His decision to boycott the conference, hosted by Israeli President Shimon Peres, a Nobel peace laureate, has prompted a "Twitterstorm."

Some tweeters accuse him of anti-Semitism or comment on his physical disabilities, while others applaud his support for the Palestinian academics.

One tweeter, Ali Abunimah, observes: "Amazing how many Israelis on Facebook want Stephen Hawking dead, electrocuted or made to suffer in other nasty ways."

Haaretz writer Chemi Shalev, who describes himself as a "political junkie, proud father, concerned Israeli, veteran journalist," tweets: "My take: Stephen #Hawking is now the academic boycott movement's unlikely poster boy."

'Outrageous and improper'

Israel Maimon, chairman of the Presidential Conference, said Hawking's decision to pull out of the event was wrong.

"The academic boycott against Israel is in our view outrageous and improper, certainly for someone for whom the spirit of liberty lies at the basis of his human and academic mission," he said in a statement.

"Israel is a democracy in which all individuals are free to express their opinions, whatever they may be. The imposition of a boycott is incompatible with open, democratic dialogue."

Some 5,000 people from around the world are expected to attend, Maimon said, to hear speakers who include global technology company executives, academics, Nobel laureates, artists and past and present world leaders.

Former U.S. President Bill Clinton, Soviet-era President Mikhail Gorbachev and former UK Prime Minister Tony Blair are all expected to attend, he added.

Hawking, who's also a cosmologist, astronomer and mathematician, is the author of books including the best-seller, "A Brief History of Time: From the Big Bang to Black Holes."

The Boycott, Divestment and Sanctions movement was established in 2005 by Palestinian civil society groups, which called for international groups and "people of conscience" to boycott or put pressure on Israel "until it complies with international law and Palestinian rights."

Omar Barghouti, one of the founding members of the movement, told CNN: "Stephen Hawking is the most prominent academic today to respect the Palestinian boycott guidelines and to refuse to visit Israel. This reminds us of the moral weight of academics in the boycott of apartheid of South Africa."

He said Hawking had been convinced by the "unanimous Palestinian voice" he heard from his contacts within the Palestinian community.

"There is deep appreciation among the Palestinians for Professor Hawking's respecting the boycott, and we sincerely hope that we convince many hesitant academics to follow suit and to shoulder a moral responsibility of boycotting Israel until it complies with international law," Barghouti said.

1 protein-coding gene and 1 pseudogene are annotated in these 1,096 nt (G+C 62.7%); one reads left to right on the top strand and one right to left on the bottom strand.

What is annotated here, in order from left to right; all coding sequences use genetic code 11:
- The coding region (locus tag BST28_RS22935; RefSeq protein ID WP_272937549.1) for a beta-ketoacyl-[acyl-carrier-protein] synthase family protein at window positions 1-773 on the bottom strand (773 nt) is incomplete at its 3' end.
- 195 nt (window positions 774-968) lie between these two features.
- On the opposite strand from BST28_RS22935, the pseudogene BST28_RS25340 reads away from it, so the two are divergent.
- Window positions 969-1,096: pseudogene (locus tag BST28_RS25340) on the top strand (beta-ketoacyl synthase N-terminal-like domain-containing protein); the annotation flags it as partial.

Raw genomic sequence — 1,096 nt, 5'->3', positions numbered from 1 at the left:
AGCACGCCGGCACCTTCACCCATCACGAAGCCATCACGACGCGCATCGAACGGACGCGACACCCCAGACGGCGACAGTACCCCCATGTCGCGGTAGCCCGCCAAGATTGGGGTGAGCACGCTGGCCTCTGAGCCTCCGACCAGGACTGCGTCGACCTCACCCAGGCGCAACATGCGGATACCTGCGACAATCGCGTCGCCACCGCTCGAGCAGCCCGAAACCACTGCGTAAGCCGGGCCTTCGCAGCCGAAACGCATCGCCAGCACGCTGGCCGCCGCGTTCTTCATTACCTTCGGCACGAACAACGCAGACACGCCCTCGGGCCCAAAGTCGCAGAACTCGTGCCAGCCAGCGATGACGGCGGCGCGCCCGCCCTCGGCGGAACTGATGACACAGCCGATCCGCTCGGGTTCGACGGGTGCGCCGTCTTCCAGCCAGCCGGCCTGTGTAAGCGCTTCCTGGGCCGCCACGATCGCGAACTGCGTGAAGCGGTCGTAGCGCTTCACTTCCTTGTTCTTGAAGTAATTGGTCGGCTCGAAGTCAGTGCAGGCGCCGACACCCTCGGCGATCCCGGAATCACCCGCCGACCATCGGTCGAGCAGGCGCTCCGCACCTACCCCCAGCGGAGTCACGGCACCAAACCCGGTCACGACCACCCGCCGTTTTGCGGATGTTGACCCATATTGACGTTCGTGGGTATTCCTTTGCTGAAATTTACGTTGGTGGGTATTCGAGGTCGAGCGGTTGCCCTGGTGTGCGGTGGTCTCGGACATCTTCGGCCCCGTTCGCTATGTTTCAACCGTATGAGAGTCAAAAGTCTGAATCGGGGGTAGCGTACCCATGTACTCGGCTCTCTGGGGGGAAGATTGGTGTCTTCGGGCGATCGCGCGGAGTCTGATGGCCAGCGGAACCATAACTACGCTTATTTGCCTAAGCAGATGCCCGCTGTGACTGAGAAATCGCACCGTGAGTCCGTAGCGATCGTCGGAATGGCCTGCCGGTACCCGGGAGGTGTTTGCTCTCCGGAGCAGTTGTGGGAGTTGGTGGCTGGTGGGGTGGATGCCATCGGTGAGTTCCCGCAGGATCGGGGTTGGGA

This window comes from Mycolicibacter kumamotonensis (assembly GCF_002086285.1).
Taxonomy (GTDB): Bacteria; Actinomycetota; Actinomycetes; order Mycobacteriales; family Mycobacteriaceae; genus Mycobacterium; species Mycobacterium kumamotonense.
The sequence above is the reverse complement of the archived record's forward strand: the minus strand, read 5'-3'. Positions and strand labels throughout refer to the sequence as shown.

The Jerusalem Post reports that Hawking has visited Israel four times, most recently in 2006, when he lectured at Israeli and Palestinian universities.

West Bank housing

Israel's government gave initial approval Wednesday to plans to build 296 housing units in the settlement of Bethel, near the West Bank city of Ramallah.

Palestinian Authority President Mahmoud Abbas strongly condemned the decision, the official Palestinian news agency WAFA said Thursday.

Presidential spokesman Nabil Abu Rudeina, in a media statement quoted by WAFA, said the Israeli move would sabotage the peace process and efforts made by the U.S. administration to move it forward.

A U.N. Human Rights Council report in January said Israeli settlements had taken a "heavy toll" on the rights and sovereignty of Palestinians.

It outlined the consistent violation of Palestinians' rights in what it called a "creeping annexation" by Israel in East Jerusalem and the West Bank.

Palestinians welcomed the report's findings, but Israel, which considers the Human Right Council to be biased, said the report would hurt the peace process.

There are about 250 settlements in the West Bank and East Jerusalem, the report said, all started since Israel seized the lands after the Six Day War in 1967.

Israel's consistently growing presence in East Jerusalem and the West Bank has caused great tension between Israel and the Arab world, including Palestinians. Israel says its presence is needed for security.

CNN's Kareem Khadder, Stephanie Halasz, Michael Schwartz and Saad Abedine contributed to this report.